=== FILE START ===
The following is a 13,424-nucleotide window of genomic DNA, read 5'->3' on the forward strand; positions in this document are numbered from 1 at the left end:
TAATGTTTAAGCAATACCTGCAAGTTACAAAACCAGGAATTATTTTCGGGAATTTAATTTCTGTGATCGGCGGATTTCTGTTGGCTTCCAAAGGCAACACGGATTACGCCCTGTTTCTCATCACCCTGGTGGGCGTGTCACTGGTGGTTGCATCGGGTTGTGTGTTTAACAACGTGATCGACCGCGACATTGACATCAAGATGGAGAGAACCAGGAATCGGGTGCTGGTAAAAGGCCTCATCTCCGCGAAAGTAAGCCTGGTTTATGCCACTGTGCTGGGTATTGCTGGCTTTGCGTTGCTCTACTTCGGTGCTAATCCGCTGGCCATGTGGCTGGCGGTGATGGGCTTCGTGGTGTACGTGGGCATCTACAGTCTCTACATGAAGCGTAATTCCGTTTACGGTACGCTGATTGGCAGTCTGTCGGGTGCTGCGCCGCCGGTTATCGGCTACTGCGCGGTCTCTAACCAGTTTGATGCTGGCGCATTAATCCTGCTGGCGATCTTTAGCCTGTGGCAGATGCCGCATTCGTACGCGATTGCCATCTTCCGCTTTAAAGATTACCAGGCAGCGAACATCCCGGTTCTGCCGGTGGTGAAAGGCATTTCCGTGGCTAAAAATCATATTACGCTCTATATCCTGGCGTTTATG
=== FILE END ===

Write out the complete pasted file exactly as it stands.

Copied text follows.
The following is a 13,424-nucleotide window of genomic DNA, read 5'->3' on the forward strand; positions in this document are numbered from 1 at the left end:
TAATGTTTAAGCAATACCTGCAAGTTACAAAACCAGGAATTATTTTCGGGAATTTAATTTCTGTGATCGGCGGATTTCTGTTGGCTTCCAAAGGCAACACGGATTACGCCCTGTTTCTCATCACCCTGGTGGGCGTGTCACTGGTGGTTGCATCGGGTTGTGTGTTTAACAACGTGATCGACCGCGACATTGACATCAAGATGGAGAGAACCAGGAATCGGGTGCTGGTAAAAGGCCTCATCTCCGCGAAAGTAAGCCTGGTTTATGCCACTGTGCTGGGTATTGCTGGCTTTGCGTTGCTCTACTTCGGTGCTAATCCGCTGGCCATGTGGCTGGCGGTGATGGGCTTCGTGGTGTACGTGGGCATCTACAGTCTCTACATGAAGCGTAATTCCGTTTACGGTACGCTGATTGGCAGTCTGTCGGGTGCTGCGCCGCCGGTTATCGGCTACTGCGCGGTCTCTAACCAGTTTGATGCTGGCGCATTAATCCTGCTGGCGATCTTTAGCCTGTGGCAGATGCCGCATTCGTACGCGATTGCCATCTTCCGCTTTAAAGATTACCAGGCAGCGAACATCCCGGTTCTGCCGGTGGTGAAAGGCATTTCCGTGGCTAAAAATCATATTACGCTCTATATCCTGGCGTTTATG